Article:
The Deputy Leader of the Queensland Parliamentary Liberal Party also condemned the proposal that has been put into effect by the Queensland Government. He said :

. . . the latest situation would never have arisen if Queensland still had Liberal Ministers.

It is wrong. It defies the rules of open tendering . . .

Of course he is in disagreement with his colleague the ex-Minister for Health, Mr Austin, who agrees with the idea. He said that he supported it when he was Minister of Health.

Queenslanders can be reassured by two decisions of the Labor Opposition Leader, Keith Wright. The first is that on election to office, the Labor Government will re-call tenders in accordance with the recognised code of tendering. Secondly, after 22 October, the Labor Government in Queensland will establish a public works committee to guard against unwarranted and sometimes corrupt practices such as those adopted by the present Queensland Government. This public works committee will operate very much along the same lines as those of the Joint Committee on Public Works of this Parliament.

I put it to honourable members that what is proposed could not happen at a Federal level under the guidelines that are laid down for public works. Should there be justification for urgency in proceeding with these hospital projects they could be undertaken speedily by the well-established method of construction management. This would allow virtually an immediate start on the work before one line is drawn on a plan by overlapping design and construction arrangements. However, it would control both the cost limits and the design standards.

In recent days I have had the opportunity to consult with and discuss senior officers of the Department of Housing and Construction some of the tender practices. As honourable members will know, this Department is the construction authority for Federal projects carried out on behalf of the Federal government of the time. The officers to whom I spoke condemned the proposal in the strongest possible terms. They were clear in their assessment of the grave dangers of awarding any construction contract following receipt of tenders on the basis that the Queensland Government has called them by this most irregular method. In their words, to compare the various tenders received would be like comparing apples with pears. There will be no clear basis for comparison of the various projects submitted prior to selection of a successful tenderer. I was told that there would be insurmountable practical difficulties and it would be impossible to make a comparative evaluation of these proposals. It would obviously come back to a subjective judgment by those who were making the assessment on behalf of the self-appointed, National Party Government in Queensland. I am sure that no clear cut, fair decision could be made.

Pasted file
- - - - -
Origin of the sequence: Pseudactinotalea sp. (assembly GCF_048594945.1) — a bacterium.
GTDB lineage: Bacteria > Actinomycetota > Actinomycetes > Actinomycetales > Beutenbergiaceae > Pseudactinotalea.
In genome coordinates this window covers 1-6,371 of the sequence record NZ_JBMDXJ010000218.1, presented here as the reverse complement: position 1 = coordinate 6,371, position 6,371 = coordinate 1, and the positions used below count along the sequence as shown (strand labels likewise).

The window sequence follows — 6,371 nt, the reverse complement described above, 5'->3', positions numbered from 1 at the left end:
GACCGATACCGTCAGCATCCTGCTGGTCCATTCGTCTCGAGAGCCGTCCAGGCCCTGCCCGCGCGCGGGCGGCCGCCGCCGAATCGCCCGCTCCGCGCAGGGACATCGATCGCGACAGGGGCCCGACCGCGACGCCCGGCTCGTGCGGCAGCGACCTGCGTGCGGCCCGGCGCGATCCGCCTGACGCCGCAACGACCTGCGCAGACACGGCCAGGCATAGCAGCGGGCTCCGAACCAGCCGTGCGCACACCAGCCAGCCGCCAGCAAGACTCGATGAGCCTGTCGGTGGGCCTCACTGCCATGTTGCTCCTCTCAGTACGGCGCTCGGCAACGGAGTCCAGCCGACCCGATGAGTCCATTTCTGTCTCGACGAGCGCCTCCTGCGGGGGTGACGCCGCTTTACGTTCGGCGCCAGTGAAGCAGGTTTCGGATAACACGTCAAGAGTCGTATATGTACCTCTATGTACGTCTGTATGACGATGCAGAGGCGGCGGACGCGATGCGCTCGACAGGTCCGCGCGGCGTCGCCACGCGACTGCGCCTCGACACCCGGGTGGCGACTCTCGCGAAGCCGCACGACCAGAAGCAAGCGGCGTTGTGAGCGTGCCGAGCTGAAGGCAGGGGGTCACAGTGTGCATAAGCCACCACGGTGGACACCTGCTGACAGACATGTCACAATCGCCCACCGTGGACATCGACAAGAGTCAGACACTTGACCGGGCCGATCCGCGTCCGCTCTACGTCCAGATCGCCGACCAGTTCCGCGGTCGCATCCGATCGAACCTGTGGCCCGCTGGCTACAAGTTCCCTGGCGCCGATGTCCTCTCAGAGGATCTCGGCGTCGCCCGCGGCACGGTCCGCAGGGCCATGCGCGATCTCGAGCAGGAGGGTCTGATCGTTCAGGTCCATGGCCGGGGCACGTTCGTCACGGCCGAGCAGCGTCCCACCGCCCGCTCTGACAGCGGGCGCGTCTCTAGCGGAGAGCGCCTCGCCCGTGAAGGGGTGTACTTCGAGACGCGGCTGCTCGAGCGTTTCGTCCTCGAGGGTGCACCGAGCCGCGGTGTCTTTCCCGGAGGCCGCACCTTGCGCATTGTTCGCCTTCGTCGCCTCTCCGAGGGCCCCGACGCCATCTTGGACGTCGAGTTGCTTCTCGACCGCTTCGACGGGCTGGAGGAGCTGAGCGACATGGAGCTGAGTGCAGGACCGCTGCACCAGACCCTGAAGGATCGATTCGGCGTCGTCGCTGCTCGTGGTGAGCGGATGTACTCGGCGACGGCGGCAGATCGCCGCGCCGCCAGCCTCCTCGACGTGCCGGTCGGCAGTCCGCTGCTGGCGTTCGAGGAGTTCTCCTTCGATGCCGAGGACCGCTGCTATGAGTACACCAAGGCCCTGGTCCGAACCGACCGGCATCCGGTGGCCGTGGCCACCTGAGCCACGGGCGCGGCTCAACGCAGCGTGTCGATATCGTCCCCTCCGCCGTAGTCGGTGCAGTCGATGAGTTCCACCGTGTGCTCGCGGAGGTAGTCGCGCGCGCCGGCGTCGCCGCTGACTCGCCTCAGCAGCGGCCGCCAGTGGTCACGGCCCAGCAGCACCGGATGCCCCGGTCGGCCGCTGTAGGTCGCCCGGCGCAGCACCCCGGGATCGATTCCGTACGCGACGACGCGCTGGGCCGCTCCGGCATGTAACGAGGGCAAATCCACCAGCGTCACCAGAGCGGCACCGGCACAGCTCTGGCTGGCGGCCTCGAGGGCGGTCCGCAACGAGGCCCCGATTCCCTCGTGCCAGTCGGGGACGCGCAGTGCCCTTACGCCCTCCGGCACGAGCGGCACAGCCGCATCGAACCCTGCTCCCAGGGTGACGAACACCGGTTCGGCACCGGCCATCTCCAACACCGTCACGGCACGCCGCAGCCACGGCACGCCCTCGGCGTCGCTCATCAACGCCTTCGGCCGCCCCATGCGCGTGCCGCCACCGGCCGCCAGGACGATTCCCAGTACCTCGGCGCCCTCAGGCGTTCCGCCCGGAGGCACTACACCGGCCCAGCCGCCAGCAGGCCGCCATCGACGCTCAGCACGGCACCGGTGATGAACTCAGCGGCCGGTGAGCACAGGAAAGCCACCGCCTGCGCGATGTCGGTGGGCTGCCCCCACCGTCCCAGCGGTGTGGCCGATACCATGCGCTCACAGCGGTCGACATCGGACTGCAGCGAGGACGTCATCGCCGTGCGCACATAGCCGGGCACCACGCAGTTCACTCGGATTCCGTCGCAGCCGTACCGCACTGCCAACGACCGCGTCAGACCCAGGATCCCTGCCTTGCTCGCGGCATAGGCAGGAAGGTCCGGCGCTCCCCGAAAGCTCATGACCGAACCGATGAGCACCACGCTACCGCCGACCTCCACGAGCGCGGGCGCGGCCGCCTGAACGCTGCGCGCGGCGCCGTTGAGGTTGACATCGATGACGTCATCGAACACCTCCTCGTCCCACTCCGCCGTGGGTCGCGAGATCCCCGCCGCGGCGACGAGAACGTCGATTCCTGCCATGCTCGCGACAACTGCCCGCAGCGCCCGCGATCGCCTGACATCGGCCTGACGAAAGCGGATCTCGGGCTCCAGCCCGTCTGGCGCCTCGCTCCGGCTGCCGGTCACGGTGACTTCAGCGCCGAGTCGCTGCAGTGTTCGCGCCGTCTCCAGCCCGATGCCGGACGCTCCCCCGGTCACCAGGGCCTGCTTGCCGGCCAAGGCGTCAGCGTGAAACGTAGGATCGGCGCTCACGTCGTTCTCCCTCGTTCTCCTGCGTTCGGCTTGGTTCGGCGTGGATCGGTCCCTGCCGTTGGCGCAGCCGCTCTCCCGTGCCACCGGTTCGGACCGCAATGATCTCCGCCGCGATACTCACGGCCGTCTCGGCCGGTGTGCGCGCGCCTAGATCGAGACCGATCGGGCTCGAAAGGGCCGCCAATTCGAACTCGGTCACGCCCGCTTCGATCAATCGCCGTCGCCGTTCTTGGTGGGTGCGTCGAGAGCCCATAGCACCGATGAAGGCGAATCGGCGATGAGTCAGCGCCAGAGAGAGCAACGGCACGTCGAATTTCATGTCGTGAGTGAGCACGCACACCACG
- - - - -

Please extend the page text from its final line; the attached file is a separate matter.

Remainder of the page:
Many experienced people within the Public Service and within private enterprise have agreed with those observations. They concur with my opinion that it would be most unlikely in the end to lead to anything but favouritism by those making the selection. Because of the wide variety of building materials and design practices that could be included in the various submissions, any decision would leave many reasons for the unsuccessful tenderers to dispute the decision. Furthermore, there would be no arrangement whereby the total, overall cost of the project could be controlled once a tenderer had used the $25,000 present that had been received from the Queensland Government and had to submit a proposal. This is a scandalous abuse of public money. It is a scandalous abuse of privilege. The National Party has taken it upon itself to run the Government of that State even though, as a National Party, it was not elected to the position of government of that State. The sooner the people of Queensland have the opportunity, as they will on 22 October, to dismiss the Government and get decent, stable government in Queensland through electing a Labor Government, the better.